Rare Daily Staff

Scientists at Cincinnati Children’s and the University of Cincinnati reports helping mice with a genetic mutation identical to one in humans that causes a fatal newborn lung disease, survive longer by using nanoparticles to deliver a gene into the lungs to stimulate blood vessel growth.

The disease alveolar capillary dysplasia with misalignment of the pulmonary veins (ACDMPV) is caused by genetic variations that prevent proper blood vessel formation in the lungs. Within days or weeks after birth, infants turn blue from lack of oxygen while blood pressure spikes within their lungs. The few who survive do so by receiving extremely rare infant-sized lung transplants. Worldwide, medical experts have documented about 200 cases, but an unknown number of infants may have died without the condition ever being diagnosed, according to the National Organization for Rare Disorders.

ACDMPV has been linked to the FOXF1 gene. The gene STAT3 is a key downstream target of FOXF1, and its delivery can correct the vascular deficiency in ACDMPV mice according to the study published online in the journal Circulation.

Without treatment, about 70 percent of mice born with ACDMPV die within 28 days of birth. The new treatment reduced that mortality rate to 35 percent. If these results can be matched in human studies in the years to come, the co-authors said this success could boost the pace of development for other nanoparticle-based therapies for a wide range of conditions.

“Nanoparticle carriers have shown minimal toxicity and have accelerated the development of novel therapies for human cancers, diabetes, and chronic inflammatory disorders. We have developed a unique nanoparticle delivery system that can deliver genes capable of stimulating micro-vessel growth in the newborn lung,” said study senior author Vlad Kalinichenko, a member of the Center for Lung Regenerative Medicine and the Perinatal Institute at Cincinnati Children’s. “This study shows that a single injection of the nanoparticles with the STAT3 gene vector was sufficient to increase alveolar capillary density, prevent excessively high blood pressures, and dramatically improve survival.”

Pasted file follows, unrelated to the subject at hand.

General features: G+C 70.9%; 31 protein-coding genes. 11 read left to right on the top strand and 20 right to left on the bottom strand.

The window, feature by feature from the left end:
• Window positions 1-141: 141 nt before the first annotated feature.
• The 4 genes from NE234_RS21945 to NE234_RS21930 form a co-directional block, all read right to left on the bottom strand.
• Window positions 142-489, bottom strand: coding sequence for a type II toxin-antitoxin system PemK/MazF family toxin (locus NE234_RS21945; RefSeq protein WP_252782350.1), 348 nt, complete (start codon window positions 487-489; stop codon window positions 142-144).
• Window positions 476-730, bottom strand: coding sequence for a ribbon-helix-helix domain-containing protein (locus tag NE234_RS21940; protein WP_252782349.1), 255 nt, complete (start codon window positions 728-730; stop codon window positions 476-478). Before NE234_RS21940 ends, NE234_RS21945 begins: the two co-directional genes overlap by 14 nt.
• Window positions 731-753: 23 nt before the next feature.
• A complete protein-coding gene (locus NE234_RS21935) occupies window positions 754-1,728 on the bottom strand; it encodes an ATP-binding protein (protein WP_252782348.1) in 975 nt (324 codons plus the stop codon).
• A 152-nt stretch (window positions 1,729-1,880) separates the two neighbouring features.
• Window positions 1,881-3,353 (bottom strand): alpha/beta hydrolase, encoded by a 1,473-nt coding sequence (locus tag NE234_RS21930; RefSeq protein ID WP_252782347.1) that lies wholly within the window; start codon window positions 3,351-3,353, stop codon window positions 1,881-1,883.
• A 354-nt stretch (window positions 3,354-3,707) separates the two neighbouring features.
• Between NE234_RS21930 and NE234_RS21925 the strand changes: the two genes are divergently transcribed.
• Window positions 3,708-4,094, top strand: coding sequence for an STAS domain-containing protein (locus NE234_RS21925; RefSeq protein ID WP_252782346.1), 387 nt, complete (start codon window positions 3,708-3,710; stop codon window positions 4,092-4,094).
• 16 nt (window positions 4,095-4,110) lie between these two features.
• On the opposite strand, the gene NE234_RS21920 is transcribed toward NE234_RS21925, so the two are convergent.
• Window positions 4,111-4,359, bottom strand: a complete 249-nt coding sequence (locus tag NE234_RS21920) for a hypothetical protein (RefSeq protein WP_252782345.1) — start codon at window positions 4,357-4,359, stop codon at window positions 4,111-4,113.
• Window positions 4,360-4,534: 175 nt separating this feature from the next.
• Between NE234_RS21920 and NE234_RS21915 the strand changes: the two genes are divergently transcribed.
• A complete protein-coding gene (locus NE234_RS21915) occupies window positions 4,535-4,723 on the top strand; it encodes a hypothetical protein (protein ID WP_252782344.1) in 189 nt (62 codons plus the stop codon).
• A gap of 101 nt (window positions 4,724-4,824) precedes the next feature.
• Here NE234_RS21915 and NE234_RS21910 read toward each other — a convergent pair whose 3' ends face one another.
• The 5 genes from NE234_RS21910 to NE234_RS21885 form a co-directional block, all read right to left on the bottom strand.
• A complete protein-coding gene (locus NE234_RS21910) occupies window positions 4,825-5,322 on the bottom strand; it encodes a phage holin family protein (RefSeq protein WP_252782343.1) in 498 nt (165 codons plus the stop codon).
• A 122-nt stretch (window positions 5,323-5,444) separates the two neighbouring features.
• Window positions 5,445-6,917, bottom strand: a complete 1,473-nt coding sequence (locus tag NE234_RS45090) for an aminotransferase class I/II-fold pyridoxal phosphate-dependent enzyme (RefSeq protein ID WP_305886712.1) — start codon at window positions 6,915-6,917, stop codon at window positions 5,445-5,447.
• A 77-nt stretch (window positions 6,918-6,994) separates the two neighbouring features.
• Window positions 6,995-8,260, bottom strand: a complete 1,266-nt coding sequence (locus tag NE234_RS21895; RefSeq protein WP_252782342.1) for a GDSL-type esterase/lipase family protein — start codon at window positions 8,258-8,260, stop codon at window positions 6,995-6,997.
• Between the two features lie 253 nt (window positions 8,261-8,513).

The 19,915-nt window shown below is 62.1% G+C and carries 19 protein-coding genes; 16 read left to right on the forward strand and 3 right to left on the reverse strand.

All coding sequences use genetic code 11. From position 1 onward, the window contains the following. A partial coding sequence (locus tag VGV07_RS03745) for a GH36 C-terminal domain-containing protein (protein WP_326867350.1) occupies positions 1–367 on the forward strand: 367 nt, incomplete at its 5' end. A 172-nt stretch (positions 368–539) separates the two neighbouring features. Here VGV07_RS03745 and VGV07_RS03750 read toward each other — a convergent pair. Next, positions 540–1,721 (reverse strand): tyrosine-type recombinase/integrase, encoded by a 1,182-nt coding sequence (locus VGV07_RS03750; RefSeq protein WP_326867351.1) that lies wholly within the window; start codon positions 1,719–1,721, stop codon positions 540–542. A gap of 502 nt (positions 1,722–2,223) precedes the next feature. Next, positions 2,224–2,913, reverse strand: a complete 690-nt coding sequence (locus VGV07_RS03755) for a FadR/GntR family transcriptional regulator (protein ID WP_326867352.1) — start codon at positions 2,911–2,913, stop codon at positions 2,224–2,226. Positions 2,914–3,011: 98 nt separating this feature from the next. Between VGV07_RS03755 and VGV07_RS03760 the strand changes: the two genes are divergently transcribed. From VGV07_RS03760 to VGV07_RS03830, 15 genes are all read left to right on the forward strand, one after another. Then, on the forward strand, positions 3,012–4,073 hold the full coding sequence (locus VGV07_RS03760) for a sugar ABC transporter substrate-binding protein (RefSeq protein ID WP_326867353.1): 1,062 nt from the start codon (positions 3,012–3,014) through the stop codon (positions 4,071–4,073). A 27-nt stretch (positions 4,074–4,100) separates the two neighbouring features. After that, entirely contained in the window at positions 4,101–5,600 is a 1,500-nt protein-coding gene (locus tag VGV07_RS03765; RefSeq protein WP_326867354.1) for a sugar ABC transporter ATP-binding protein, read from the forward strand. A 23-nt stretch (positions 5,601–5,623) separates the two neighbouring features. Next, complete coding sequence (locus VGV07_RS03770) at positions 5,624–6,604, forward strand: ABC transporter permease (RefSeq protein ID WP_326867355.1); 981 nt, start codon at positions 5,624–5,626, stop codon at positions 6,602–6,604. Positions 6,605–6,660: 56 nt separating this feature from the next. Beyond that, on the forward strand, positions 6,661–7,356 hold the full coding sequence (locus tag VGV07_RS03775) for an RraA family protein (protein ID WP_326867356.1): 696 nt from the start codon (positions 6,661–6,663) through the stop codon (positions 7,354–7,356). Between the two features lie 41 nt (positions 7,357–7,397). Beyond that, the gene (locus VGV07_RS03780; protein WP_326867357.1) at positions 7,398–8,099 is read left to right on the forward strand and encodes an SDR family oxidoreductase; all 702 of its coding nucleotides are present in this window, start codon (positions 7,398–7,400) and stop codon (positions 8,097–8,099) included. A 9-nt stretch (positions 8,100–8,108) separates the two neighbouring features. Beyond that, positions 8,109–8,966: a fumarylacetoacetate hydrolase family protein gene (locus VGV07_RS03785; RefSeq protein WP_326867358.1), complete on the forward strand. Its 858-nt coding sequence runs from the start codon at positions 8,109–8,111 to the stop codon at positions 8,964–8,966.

The therapy works by delivering an engineered nanoparticle made of several polymers, fatty acids and a bit of cholesterol that carries the non-integrating STAT3 gene, which in turn prompts blood vessel growth in the lung tissue.

Unlike gene replacement therapies that can make permanent changes to the body, this nanoparticle approach involves materials that do not stay in the body longer than seven days. Nevertheless, in the mice studied, a single treatment early after birth was enough to divert an entire stream of later-developing problems that occur with ACDMPV.

With more blood vessels in place, the rapidly growing newborn lungs formed in a closer-to-normal fashion, without setting off dangerous molecular remodeling signals that can cause permanent malformations and death from lung failure.

Much more work must be completed before the nanoparticles can be tried in human newborns with ACDMPV, including safety tests and determining whether repeated treatments would be needed.

Photo: Vlad Kalinichenko, a member of the Center for Lung Regenerative Medicine and the Perinatal Institute at Cincinnati Children’s

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